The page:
Standard Bank recently sent out a mail to its customers warning them of a scam which targeted their online banking channels.
“It has come to our attention that fraudsters are impersonating Standard Bank to request your OTP (one-time password),” the bank said. “Please note, Standard Bank will never ask for your OTP.”
“Standard Bank values you as a client and therefore wants to ensure your safety when you make online purchases.”
These types of scams are common across the world, and South Africans have become particularly vulnerable for a number of reasons – including the local prevalence of SIM-swop fraud.
The type of attack described above – when a criminal impersonates your bank in an SMS to get you to supply them with information – is called “smishing“.
The South African Banking Risk Information Centre (SABRIC) told MyBroadband that while smishing is relatively popular in South Africa, increasingly-prevalent scams occurring locally including Card Not Present (CNP) fraud, and “vishing”.
Vishing is a serious threat, as it leverages a social engineering attack to get users to divulge their online banking details or PIN.
Many times, these attacks take the form of a phone call which is purportedly from your bank’s fraud department. The fraudster on the other end invents a fake transfer which they say has occurred on your account, scaring you into providing them with your CVV number, PIN, and any other information needed to reverse the “fraud”.
After this, the fraudster now has access to your account and can withdraw money freely.
In its mail, Standard Bank stressed that you should never provide information like your ATM PIN or CVV number to anyone, adding that it would never ask customers for their OTP.
Of course, South African banks often do call customers to verify suspicious transactions, and it is important for clients to identify whether it is actually the bank they are speaking to.
To aid in this effort, MyBroadband asked local banks which numbers they can expect their banks to call them on, as well as when they would normally be called.
It is important to note that even if you do receive a call from one of these numbers, you should not provide any of the private information mentioned above, as fraudsters are able to spoof numbers and there is no reason your bank should ask for this information.
Standard Bank promptly calls customers when it detects an irregular online transaction. The bank does not require the CVV, PIN, or OTP of the client and simply asks them to verify their birth date before informing them of the transaction.
“If you suspect that your OTP or CVV has been compromised, please call 0800 020 600 immediately,” Standard Bank said in a mail to customers.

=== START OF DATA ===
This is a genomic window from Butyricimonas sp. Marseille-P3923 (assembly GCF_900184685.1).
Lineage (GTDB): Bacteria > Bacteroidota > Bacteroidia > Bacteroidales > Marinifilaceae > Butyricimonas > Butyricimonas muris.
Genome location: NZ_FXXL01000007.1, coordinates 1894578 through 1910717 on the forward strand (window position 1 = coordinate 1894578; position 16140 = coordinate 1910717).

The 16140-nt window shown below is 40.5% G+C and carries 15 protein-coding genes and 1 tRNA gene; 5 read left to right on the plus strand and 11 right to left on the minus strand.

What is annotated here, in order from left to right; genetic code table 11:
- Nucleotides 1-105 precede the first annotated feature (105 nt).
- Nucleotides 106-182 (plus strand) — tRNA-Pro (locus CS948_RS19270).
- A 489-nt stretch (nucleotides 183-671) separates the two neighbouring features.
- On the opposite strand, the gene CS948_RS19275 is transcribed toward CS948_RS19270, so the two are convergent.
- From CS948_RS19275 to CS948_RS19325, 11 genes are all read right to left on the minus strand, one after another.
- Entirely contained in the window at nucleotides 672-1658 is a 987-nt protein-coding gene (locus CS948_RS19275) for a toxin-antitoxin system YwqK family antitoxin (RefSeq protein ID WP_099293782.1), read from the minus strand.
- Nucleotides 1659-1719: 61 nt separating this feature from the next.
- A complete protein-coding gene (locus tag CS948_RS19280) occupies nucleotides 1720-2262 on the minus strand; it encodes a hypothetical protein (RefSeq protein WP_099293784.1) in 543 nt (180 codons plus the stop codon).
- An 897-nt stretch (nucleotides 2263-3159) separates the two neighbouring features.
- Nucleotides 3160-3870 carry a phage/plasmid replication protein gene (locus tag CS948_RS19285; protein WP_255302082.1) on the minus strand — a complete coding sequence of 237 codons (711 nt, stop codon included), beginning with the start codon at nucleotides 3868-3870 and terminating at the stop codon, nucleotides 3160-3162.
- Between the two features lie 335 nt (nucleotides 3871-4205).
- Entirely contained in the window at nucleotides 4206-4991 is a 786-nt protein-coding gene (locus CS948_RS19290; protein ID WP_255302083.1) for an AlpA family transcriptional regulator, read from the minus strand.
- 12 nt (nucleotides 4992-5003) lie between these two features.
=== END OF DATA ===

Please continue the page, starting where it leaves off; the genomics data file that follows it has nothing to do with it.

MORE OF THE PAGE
“If you receive a message from +27 87 240 6256, please treat as urgent as this is Standard Bank notifying you of suspicious activities on your account.”
The company told MyBroadband that at the moment, it does not have a single number for Call Line Identity on the customer side.
“FNB Card Fraud may call customers from time to time to verify suspicious transaction attempts on their accounts. During these interactions, a customer will never be asked to disclose their full card numbers, One Time Pins or Card Pins,” said FNB head of Card Fraud Senzo Nsibande.
“FNB would like to reaffirm that clients should never disclose these details unless actively shopping on a secure site or mobile applications.”
The bank said it uses multiple methods to contact customers, including voice calls, SMS, email, and the banking app. The most common numbers used for voice contact are 087 736 9250 and 087 577 4162.
“Customers should immediately report any suspicious calls or activity to the bank by contacting the numbers on the back of their cards,” Nsibande said. “The bank reiterates that it will never ask for a customer to divulge card details over the phone.”
“We also encourage our customers to download our banking app so they can be able to report fraudulent transactions instantly. It’s easy, seamless and takes less time rather than being on a call.”
Nedbank head of Card Fraud Deon Louw said the bank sometimes calls and sends SMSs to clients to verify transactions.
“Unfortunately, there is not a single number that the department dials out from due to the setup of the telephony systems,” Louw said.
He added that the clients should be aware of the following guidelines to improve their resilience to phishing attacks:
- Nedbank will not ask you for your CVC number.
- Never share your card PIN, online banking PIN, or password or your Nedbank ID with anyone.
- Always read Approve-it or SMS messages you receive carefully before accepting them.
- If you receive an Approve-it message for a transaction you did not initiate, decline the transaction and report the incident to us immediately on 0800 110 929.
Capitec said it does call customers to verify suspicious transactions, but did not supply any number from which customers could expect their bank to call.
“Our fraud team monitors clients’ CNP (card not present) transactions and will call them to confirm any transactions that appear suspicious,” the bank said.
“When contacting clients we will never ask them to provide any personal details such as their account number or PIN.”
“Capitec clients can report any suspected fraud by calling our 24-hour client care centre on 0860 10 20 43.”
MyBroadband asked Absa for comment, but the bank did not respond by the time of publication.